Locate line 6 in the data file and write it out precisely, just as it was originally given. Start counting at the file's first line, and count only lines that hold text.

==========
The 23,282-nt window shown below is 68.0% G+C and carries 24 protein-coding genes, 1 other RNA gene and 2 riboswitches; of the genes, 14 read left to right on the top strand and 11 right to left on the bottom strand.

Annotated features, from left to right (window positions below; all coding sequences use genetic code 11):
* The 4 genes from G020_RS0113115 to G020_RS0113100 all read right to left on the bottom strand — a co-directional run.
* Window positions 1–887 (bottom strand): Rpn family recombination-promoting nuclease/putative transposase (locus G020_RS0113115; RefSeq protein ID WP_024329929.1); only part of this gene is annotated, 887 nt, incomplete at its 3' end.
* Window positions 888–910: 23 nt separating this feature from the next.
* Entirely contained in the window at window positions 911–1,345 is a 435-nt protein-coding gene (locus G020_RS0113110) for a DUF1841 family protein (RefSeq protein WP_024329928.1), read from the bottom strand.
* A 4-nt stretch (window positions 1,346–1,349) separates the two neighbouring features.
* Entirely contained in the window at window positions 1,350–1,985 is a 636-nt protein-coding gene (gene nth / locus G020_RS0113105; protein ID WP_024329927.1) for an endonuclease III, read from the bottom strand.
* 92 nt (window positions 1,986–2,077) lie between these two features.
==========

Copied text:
* Entirely contained in the window at window positions 911–1,345 is a 435-nt protein-coding gene (locus G020_RS0113110) for a DUF1841 family protein (RefSeq protein WP_024329928.1), read from the bottom strand.